And how being an ambivert can help in your job search.
I conduct a poll at the beginning of my Myers-Briggs Type Indicator workshop. I ask my attendees to write on the back of a piece of paper if they had the choice to be an introvert or extravert, what they would choose. What do you think they choose? Easily nine out of 10 would prefer to be an extravert.
Their reasons for preferring to be an extravert (remember, we don’t have the option) vary from: extraverts are well liked; they make better small talk; they’re not shy; they get ahead at work; and, by large consensus, their lives are easier.
There’s good news for my attendees if they’re labeled as a slight introvert, they are an ambivert. Susan Cain’s newsletter explains it this way:
Based on your responses, you’re an ambivert. That means you fall smack in the middle of the introvert-extrovert spectrum. In many ways, ambiverts have the best of both worlds, able to tap into the strengths of both introverts and extroverts as needed. See below for information on introverts and extroverts; you’ll likely see part of yourself in both.
Although the Myers-Briggs Type Indicator doesn’t recognize it as a dichotomy, author Daniel Pink writes about the ambivert in To Sell is Human.
In his book Pink claims it’s not very clear extraverts, nor very clear introverts, who make better salespeople. It’s ambiverts who are better at selling (moving). Ambiverts are more balanced and therefore make better salespeople. (Take the assessment here to see if you’re an ambivert.)
“Extroverts can talk too much and listen too little, [and] overwhelm others with the force of their personalities.” On the other hand, “Introverts can be shy to initiate, too skittish to deliver unpleasant news and too timid to close the deal,” but ambiverts “know when to speak up and when to shut up, when to inspect and when to respond, when to push and when to hold back.”
According to Pink, one out of nine people are proclaimed salespeople, but in actuality nine of nine people are salespeople because they are moving others. This is especially important to job seekers who have to move others while exercising their marketing plan, e.g., their written and verbal communication skills.
When we talk about introversion and extraversion, it generally comes down to energy level or re-charging one’s battery. Extraverts are said to have abundant energy, especially around crowds. Their batteries are re-charged by being with many people.
Introverts are more reserved and prefer smaller groups, which don’t drain their batteries. They need their alone time and, because of this may be seen as reclusive. Stealing away at times recharges the introvert’s battery.
Ambiverts adopt the traits of each side of the continuum; their batteries are charged by being with many people or being alone.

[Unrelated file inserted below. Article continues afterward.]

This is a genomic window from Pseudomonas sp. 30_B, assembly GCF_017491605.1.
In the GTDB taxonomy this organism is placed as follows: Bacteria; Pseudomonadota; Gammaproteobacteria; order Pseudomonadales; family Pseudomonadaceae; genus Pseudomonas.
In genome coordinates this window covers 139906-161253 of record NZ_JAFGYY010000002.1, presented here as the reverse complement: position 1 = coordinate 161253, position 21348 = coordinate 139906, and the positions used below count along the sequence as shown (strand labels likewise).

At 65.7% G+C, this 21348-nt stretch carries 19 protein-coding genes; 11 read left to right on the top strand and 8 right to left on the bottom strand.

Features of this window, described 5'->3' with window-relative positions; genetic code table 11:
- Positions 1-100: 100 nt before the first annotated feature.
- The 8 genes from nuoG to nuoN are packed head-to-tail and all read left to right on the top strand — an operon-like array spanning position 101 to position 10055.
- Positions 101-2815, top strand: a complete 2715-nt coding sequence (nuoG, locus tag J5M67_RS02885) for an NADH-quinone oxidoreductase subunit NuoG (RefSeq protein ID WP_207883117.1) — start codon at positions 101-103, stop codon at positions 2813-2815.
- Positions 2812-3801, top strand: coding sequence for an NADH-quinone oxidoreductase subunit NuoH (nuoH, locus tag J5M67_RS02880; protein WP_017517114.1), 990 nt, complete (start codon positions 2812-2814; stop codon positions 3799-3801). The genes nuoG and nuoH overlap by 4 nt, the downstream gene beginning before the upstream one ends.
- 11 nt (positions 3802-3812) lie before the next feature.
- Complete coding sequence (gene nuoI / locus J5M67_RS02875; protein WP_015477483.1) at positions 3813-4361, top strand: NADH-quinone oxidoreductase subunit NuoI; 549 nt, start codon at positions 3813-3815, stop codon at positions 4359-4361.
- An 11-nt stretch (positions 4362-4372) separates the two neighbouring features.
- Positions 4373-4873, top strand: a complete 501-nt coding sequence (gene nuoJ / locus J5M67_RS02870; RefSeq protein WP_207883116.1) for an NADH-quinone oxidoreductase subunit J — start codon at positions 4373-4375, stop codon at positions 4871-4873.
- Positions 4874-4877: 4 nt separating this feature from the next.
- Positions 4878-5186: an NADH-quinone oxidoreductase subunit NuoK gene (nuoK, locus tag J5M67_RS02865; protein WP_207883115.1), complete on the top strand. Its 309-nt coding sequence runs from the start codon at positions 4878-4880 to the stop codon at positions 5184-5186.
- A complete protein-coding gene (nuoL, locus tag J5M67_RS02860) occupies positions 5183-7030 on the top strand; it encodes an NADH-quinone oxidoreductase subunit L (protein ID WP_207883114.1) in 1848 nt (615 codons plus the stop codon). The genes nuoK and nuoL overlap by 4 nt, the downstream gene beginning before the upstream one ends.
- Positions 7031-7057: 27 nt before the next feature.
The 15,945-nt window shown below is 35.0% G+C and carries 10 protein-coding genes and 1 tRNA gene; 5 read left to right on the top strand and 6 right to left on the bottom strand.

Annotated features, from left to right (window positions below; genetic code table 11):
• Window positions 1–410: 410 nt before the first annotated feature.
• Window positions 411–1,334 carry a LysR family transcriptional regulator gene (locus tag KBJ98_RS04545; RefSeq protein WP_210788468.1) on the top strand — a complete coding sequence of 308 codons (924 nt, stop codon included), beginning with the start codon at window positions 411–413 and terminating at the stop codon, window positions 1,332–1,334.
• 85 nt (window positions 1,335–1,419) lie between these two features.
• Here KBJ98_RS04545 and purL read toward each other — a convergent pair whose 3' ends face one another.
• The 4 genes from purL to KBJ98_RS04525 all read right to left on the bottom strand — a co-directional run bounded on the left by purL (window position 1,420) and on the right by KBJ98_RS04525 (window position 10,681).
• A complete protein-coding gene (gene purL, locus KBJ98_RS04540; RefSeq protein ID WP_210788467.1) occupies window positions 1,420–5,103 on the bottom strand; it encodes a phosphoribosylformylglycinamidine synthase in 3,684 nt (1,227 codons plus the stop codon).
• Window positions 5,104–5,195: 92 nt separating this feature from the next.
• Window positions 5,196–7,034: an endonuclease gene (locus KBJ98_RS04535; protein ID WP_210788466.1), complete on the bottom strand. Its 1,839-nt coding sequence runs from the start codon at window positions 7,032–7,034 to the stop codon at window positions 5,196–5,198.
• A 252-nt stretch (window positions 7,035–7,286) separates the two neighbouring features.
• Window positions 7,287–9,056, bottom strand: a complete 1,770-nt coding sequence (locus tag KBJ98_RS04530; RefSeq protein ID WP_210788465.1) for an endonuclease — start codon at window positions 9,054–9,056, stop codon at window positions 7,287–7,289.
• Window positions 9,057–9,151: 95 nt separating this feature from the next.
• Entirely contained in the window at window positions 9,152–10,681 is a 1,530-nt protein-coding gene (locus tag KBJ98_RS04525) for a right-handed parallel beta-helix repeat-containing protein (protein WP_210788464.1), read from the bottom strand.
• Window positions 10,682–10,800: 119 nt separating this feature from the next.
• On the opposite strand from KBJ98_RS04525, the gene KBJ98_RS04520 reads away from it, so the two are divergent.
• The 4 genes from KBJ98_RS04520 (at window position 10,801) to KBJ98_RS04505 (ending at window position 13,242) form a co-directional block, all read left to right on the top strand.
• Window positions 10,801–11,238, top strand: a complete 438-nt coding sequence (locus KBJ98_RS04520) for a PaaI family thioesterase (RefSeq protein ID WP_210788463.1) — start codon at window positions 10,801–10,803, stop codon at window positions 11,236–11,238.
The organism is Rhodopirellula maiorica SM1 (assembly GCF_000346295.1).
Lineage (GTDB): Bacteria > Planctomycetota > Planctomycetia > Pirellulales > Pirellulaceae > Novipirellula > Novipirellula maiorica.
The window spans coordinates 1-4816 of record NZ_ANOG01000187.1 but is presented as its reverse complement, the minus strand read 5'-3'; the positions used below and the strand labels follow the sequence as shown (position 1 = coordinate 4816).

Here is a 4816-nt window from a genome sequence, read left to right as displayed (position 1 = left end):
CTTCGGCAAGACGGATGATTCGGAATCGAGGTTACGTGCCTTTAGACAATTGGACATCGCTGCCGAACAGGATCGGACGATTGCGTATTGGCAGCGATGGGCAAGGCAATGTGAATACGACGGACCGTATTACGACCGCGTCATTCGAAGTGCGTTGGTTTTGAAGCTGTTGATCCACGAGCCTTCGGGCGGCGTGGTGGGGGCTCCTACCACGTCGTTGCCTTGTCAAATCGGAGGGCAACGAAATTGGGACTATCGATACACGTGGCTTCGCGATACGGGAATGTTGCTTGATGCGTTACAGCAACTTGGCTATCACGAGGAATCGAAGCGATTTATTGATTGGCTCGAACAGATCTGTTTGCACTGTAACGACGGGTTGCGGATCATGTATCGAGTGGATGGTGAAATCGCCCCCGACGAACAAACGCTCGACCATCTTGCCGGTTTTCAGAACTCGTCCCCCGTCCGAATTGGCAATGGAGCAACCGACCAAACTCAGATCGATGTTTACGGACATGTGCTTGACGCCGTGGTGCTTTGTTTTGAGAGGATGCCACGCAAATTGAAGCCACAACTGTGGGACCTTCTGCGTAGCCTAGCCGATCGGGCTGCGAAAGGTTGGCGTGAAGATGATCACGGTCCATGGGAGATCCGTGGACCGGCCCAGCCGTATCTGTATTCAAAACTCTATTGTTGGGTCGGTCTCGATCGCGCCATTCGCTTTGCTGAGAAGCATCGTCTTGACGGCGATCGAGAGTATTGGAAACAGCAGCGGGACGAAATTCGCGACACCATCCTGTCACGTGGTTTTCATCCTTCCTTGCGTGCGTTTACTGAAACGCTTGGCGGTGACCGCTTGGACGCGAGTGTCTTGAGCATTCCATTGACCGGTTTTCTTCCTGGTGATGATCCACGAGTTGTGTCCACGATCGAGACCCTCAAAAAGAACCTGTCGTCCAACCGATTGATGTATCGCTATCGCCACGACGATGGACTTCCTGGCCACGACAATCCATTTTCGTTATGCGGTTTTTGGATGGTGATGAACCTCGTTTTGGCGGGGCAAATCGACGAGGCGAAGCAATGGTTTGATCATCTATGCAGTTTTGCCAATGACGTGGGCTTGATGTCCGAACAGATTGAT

How this helps in the job search
As a general rule, extraverts prefer to communicate orally with others and tend to be more comfortable with small talk. They enjoy the back-and-forth banter. Introverts would rather communicate through writing and that’s how they learn best. Small talk can be more of a challenge for them.
Ambiverts are comfortable with both
Ambiverts have the energy extraverts have to attend networking events. They don’t give into the temptation to blow off an event after a hard day of looking for work. Ambiverts are also more open to meeting with someone for an informational meeting, whereas introverts may be a bit reluctant.
Written communications is generally considered a strength of introverts. They love the time to collect their thoughts and then write them down. Generally extraverts are impatient with written words; they prefer speaking to learn. Ambiverts also excel at writing their resumes, LinkedIn profile, and other written communications.
Do ambiverts exist?
Ambiversion is widely considered to be a farce by many members of the LinkedIn group I’m a member of, Myers-Briggs Type Indicator Assessment, who claim you prefer one or the other. Yes, we have the ability to utilize all traits on the spectrum, but the consensus among the group is an ambivert doesn’t exist.
One member writes: “…I’m not offended by the word ‘ambivert’ but I do think it dismisses the idea embedded into the MBTI that we all have innate preferences and can learn to utilize skills from other parts of what are truly the spectrum, not dichotomies.”
Another member of the group explains we have a preference for introversion OR extraversion, while some are more comfortable adapting the traits of the other type. Ambiversion is merely a term to explain this: “We all have an innate preference for extraversion OR introversion. Someone with a level of type development that allows them to comfortably and adeptly execute behaviors associated with BOTH preferences is an ambivert.”
My take on all of this is that an introvert can utilize the traits of an extravert and vise versa, and should feel secure with this knowledge. However, if he/she doesn’t like to be labeled an introvert, there’s always the ambivert title to fall back on. Now, a true student of the Myers-Briggs Type Indicator would tell Mr. Pink he’s practicing poetic license.
- The Personality Trait That Helps Salespeople Succeed (news.health.com)